The former WWE wrestler has a team who helps him post inspirational videos and entertaining content to engage followers. When it’s time to sell his movies, the Fast & Furious franchise star has a ready customer base. The studios pay him to spread the word too.

From Forbes:

In addition to hefty $20 million up-front paychecks and cuts of back-end studio profits—starting with July’s Skyscraper, in which he plays a former FBI hostage-rescue leader—[Johnson will] insist on a separate seven-figure social media fee with every movie in which he appears, according to people familiar with his deals. In other words, rather than have studios dump money into TV ads or billboards, their new paid-marketing channel doubles as their marquee star.

That seven-figure social media fee is a drop in the bucket. Studios spend nine figures to market the blockbusters that Johnson stars in. But The Rock’s social media likely drives more revenue per dollar spent than other distribution channels. It’s a page right out of Tyler Perry’s playbook. The Madea creator’s email list was once his primary source to sell tickets to both plays and movies.

In 2017, Will Smith adapted these rules for his career. He signed with Netflix to star in Bright, the entertainment company’s first big-budget film. It was the perfect opportunity to establish his online presence. Smith got help from CAA to assemble a social media team. When Bright debuted in December 2017, Will’s social media came out the gates hot. He appeared on The Ellen Show to announce that he joined Instagram. His Instagram debut felt even bigger than Bright’s debut. Two months later, Smith became the top actor on social media according to The Hollywood Reporter.

When Will Smith’s Aladdin movie was announced in 2019, box office expectations were tepid. Disney’s past live-action remakes had mixed reviews, and Aladdin’s trailer got dragged for how wild Will Smith’s Genie looked. But the Aladdin team prevailed. Smith used his socials to propel the movie to beat analyst predictions by over 50% at the domestic box office. Aladdin grossed over $1 billion worldwide.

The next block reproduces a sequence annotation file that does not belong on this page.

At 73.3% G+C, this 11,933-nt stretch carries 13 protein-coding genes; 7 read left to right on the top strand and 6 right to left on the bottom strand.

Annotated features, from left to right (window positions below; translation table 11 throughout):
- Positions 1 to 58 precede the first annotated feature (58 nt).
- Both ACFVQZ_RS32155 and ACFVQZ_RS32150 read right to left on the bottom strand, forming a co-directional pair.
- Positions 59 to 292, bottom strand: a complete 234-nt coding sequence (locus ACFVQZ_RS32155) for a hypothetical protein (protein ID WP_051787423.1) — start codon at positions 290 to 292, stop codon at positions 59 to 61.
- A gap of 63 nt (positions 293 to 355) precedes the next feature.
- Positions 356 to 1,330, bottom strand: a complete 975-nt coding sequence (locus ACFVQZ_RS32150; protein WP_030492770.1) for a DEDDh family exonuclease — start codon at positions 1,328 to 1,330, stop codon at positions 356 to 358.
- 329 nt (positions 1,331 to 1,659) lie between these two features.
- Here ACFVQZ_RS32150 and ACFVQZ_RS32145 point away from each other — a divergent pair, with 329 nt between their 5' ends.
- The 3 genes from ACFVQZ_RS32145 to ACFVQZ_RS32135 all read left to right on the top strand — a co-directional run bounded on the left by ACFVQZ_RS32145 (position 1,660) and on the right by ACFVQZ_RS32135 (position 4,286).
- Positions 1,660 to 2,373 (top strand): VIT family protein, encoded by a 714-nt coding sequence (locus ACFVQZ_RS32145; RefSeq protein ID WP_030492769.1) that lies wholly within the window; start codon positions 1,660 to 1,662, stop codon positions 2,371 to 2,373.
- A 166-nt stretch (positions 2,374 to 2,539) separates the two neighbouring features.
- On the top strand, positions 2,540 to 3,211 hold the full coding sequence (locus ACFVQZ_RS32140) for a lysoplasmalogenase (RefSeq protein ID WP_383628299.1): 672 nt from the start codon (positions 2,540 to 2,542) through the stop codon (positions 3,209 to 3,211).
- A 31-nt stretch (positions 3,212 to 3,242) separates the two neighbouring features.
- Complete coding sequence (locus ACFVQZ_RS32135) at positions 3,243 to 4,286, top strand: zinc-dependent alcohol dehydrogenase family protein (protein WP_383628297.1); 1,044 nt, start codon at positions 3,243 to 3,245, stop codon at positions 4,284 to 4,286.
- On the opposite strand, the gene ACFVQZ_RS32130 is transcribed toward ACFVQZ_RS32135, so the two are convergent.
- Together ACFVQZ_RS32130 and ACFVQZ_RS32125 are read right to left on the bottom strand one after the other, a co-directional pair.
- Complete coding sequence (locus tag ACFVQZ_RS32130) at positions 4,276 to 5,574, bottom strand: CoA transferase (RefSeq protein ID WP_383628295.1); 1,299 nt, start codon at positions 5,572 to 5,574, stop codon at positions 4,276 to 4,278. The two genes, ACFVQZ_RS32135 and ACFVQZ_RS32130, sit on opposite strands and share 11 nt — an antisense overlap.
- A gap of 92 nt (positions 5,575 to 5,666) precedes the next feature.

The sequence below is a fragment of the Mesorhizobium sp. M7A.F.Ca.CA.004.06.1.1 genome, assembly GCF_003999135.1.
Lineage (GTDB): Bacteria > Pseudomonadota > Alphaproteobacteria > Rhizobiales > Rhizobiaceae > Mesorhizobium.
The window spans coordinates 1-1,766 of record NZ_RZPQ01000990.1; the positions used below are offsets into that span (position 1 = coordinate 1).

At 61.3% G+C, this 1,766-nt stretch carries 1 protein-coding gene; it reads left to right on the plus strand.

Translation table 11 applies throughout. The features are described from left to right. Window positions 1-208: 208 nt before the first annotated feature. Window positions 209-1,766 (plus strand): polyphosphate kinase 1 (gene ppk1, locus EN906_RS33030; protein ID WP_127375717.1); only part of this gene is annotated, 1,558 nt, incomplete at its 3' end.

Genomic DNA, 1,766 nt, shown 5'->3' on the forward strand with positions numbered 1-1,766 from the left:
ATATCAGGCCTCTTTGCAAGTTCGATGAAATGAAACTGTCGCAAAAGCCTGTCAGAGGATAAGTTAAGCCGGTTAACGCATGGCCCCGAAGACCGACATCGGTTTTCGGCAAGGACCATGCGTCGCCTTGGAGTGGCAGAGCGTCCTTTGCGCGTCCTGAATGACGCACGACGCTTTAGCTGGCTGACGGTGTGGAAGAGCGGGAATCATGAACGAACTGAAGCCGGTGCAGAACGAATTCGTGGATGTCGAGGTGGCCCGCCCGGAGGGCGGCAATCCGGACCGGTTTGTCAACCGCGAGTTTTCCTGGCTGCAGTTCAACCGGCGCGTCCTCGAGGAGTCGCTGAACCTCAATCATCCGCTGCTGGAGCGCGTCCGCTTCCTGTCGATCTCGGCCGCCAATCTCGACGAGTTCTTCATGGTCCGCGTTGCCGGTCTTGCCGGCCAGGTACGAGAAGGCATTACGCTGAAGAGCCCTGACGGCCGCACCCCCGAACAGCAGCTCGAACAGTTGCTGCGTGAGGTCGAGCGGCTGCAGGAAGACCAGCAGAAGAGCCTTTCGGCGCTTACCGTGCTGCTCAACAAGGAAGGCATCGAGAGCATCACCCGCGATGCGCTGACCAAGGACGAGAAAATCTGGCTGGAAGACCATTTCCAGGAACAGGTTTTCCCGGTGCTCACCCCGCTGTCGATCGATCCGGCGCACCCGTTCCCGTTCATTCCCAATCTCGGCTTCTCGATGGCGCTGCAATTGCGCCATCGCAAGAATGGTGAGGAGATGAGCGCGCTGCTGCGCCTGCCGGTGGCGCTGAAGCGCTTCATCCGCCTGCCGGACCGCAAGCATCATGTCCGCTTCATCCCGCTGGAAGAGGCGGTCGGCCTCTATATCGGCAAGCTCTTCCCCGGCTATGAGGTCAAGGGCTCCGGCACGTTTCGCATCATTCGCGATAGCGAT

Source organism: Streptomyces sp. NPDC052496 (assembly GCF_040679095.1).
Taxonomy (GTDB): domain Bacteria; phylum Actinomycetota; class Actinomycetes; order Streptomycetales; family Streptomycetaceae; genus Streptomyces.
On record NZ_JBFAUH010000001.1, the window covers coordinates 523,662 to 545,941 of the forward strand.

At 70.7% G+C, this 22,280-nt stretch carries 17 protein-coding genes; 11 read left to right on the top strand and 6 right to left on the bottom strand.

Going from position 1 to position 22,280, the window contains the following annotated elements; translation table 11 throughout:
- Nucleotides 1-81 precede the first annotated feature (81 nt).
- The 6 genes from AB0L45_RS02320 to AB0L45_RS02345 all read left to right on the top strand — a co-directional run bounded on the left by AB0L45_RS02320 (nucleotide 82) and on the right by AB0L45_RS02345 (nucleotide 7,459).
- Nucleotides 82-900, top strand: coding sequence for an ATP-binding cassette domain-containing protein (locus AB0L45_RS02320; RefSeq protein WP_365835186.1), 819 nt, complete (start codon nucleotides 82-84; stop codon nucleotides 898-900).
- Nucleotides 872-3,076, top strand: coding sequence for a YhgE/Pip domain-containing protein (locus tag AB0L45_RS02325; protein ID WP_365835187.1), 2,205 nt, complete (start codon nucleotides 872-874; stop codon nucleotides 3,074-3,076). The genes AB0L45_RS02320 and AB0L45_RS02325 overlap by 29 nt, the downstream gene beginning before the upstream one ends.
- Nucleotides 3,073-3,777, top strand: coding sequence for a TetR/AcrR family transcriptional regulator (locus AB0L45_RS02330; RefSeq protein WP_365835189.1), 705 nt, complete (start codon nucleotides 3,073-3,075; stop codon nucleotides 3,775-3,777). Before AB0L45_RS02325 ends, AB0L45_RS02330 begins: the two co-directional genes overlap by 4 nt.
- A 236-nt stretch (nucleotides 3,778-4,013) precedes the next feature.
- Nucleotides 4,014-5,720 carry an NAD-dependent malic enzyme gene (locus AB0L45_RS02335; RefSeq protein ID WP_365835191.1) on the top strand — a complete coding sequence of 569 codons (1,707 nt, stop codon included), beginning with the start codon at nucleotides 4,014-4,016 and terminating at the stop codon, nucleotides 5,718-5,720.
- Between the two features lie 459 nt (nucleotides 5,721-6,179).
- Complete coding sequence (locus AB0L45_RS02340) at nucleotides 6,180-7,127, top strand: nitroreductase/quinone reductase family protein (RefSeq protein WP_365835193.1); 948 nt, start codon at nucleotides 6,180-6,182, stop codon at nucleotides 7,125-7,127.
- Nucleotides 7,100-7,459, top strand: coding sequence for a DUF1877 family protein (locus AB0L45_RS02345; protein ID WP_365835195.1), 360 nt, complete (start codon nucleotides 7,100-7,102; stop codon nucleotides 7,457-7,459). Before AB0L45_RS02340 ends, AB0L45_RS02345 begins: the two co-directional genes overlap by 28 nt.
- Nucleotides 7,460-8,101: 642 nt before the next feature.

Analysts estimate that 12-20% of all Aladdin trailer views came from @willsmith. And since trailer views are a proxy for box office sales, Smith proved his impact. The connection between social media and viewership is even stronger now. The COVID-19 pandemic has accelerated the push for on-demand access to movies that are still in their theatrical run.

Will Smith’s social media impact is a signal of the power shift from institutions to individuals. A similar shift happened in Silicon Valley. Amazon Web Services cut the cost for startups to get off the ground, which made it easier for founders to operate without the same reliance on venture capital. VC firms like Andreessen Horowitz leaned into this by elevating founders and getting them the best terms possible. The firm’s strategy was inspired by CAA founder Michael Ovitz, whose talent agency led Hollywood’s power shift from film studios to actors. Today’s social media influence, for both actors and founders, is a natural evolution of that dynamic.

Transparent content builds audience trust

In 2017, Jada Pinkett Smith had a year of healing. The #MeToo and Time’s Up movements were catalysts for her vulnerability and openness. The following year she launched Red Table Talk, an unfiltered conversation series with herself, Willow, Jada’s mother Adrienne Banfield-Norris (aka Gammy), and celebrity guests. Jada chose to host it on Facebook Watch because the social media platform is built to get people talking and commenting, which is the goal of her show. Red Table Talk started as a hobby, but soon became a force in media.

In early episodes, Jada addressed a few never-ending rumors about her and her husband. Were Jada and Will swingers? Was it an open marriage? Were they Scientologists? Do Jada and Gabrielle Union still got a little feud going? It was all on the table, literally. Jada put herself out there, which created content that got covered by all the aggregators, media publications, and social media pundits. It all drove traffic back to her show.

The first episode of Red Table Talk was a conversation between Jada and Will’s ex-wife Sheree Elizabeth Zampino.

Jada’s transparency is the key ingredient. It’s a shift from her once-reserved public persona. The Smiths still might not share all their entanglements unless they’re forced to. But Jada’s openness led other celebrities to join her at the table, including Jordyn Woods and Kid Cudi.